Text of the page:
The state’s maddeningly inefficient processing of claims also needs reform. “Dentists would rather work for free than struggle with the MassHealth system,” Gusha says. “Dentists aren’t going to sign up for a program that keeps denying claims and has them writing letters all the time just to collect a $15 or $20 payment. It’s just not worth it.” That’s why he’s also pushing for a private, third-party administrator (TPA) to process claims, a solution that has helped in other states.

“When we started the Oral Health Initiative, we sat down to discuss solutions. It all came down to things that happen on a global level—problems with the Medicaid system, legislative issues, and awareness about oral health—as opposed to, ‘How do I get a dentist to fill this cavity?’ ”

Drilling home his message

Gusha’s first efforts—a free clinic in a church, where volunteers used flashlights to peer into patients’ mouths—has evolved to advocating for structural change on a statewide level. As a faculty member at the University of Massachusetts Medical School in Worcester, he is among a group of dentists and physicians who are developing a dental residency program that will help integrate oral health into the medical curriculum and provide a much needed dental presence in Worcester’s hospitals.

He devotes one day a week—time taken away from his private practice—to meet with state legislators, write grants, and work to convince the public that fluoride is as essential as childhood vaccinations and that dental care is not a luxury, but a “mainstay” of overall health.

Momentum for change is growing, and recognition from the Robert Wood Johnson Foundation has helped Gusha gain the ear of Rep. James McGovern (D-MA) and senators Edward Kennedy (D-MA) and John Kerry (D-MA). “The phone calls get answered quicker now,” he jokes. Although Gusha is often put in the media spotlight, he points to the many heroes—dentists, educators, and politicians—who have rolled up their sleeves for this battle. “I could certainly work full time on this problem,” he says. “We could use a dozen people working on it. All you can do is hope to make a difference.”

In the meantime, the majority of low-income children go without routine care that would prevent serious problems down the line—even though federal law requires Medicaid dental coverage for children from birth to age 21. “To let this generation grow up with as much decay as is in their mouths is criminal neglect,” says Gusha. In fact, the advocacy organization Health Care for All has filed a class action suit against the commonwealth for failure to provide adequate dental services to Medicaid-eligible children.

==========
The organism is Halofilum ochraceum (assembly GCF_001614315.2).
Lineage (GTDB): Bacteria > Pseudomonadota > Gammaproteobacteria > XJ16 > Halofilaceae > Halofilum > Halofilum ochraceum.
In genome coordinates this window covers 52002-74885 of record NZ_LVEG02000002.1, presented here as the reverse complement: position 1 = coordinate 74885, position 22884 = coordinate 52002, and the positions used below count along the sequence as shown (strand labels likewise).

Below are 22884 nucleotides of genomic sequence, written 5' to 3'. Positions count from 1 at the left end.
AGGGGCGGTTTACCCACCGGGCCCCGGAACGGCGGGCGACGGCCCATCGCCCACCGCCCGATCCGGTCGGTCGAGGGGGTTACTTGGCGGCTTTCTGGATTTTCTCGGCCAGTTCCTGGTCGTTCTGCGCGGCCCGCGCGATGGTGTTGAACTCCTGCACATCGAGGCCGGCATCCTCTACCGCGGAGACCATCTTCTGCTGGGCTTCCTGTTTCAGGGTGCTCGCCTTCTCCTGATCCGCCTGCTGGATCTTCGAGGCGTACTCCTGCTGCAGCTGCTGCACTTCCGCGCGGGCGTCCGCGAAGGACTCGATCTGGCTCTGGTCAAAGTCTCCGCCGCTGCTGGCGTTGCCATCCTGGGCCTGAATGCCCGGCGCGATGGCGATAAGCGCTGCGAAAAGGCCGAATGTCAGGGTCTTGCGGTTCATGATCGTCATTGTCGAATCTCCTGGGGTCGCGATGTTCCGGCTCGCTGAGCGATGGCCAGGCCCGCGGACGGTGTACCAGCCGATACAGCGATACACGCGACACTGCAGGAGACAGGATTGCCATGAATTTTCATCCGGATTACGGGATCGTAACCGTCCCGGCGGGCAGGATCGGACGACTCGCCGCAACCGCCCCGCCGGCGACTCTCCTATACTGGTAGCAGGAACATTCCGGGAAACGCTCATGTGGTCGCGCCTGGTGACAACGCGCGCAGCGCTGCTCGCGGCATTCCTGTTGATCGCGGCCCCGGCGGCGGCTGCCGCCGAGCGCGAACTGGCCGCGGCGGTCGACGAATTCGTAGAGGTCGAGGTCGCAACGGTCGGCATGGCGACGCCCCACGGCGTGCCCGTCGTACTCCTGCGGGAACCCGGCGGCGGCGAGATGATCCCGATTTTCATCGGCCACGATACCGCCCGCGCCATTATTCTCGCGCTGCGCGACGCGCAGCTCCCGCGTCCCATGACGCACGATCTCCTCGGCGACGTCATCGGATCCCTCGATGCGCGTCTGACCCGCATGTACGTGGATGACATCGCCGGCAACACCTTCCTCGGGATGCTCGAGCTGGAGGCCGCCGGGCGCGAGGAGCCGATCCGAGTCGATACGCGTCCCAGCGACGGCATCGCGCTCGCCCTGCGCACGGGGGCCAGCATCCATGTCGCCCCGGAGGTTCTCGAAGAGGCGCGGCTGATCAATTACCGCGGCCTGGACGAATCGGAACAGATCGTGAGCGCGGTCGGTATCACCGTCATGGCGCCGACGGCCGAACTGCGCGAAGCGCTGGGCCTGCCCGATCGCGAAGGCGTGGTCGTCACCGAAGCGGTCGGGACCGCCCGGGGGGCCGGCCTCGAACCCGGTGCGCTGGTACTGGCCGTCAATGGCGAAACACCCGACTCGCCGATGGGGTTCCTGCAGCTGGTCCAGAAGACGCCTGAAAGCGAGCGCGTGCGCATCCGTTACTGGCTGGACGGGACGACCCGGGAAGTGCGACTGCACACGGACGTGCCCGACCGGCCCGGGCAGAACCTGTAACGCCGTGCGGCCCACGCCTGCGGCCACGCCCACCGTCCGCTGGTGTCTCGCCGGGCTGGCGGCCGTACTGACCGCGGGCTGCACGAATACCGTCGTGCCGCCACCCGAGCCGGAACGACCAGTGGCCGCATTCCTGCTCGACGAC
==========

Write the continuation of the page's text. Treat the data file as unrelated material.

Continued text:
For adults, the safety net is even thinner. Two years ago, Medicaid eliminated all dental care for people over 21. Adults with acute problems might resort to the emergency room, only to be given a prescription for an antibiotic or painkiller and referred to one of Worcester’s two community health centers. “There they’ll find a waiting room full of people, and two dentists dedicated to treating emergencies all day long,” says Gusha. “It’s first come, first served, with waiting lists of up to a year for comprehensive care.” He has seen an abscessed tooth progress to a brain stem abscess and systemic infection. “It ended up costing $200,000 in hospital care that could have been prevented by treating a cavity three years before,” he says.

Making a difference—statewide, or in the life of an individual—is what keeps Gusha going. He recalls one teenager who came to a Worcester clinic for treatment from a rural town at the western reaches of the county. “I’m looking at his chart, which has red marks indicating decay, everywhere,” Gusha says, “and I’m trying to figure out where to start. From behind the chair I say, ‘OK, Billy, what can we do for you today?’ and he turns to me and says, ‘Doc, I can’t get a date!’ He gives me a big grin; I see that his teeth are broken down right across the gum line. I worked on him for three hours and was able to build up all his front teeth. Though he needed to come back for root canals and other work, we were able to give him a smile that day.”

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Last modified: Apr 13, 2005, 11:58 EDT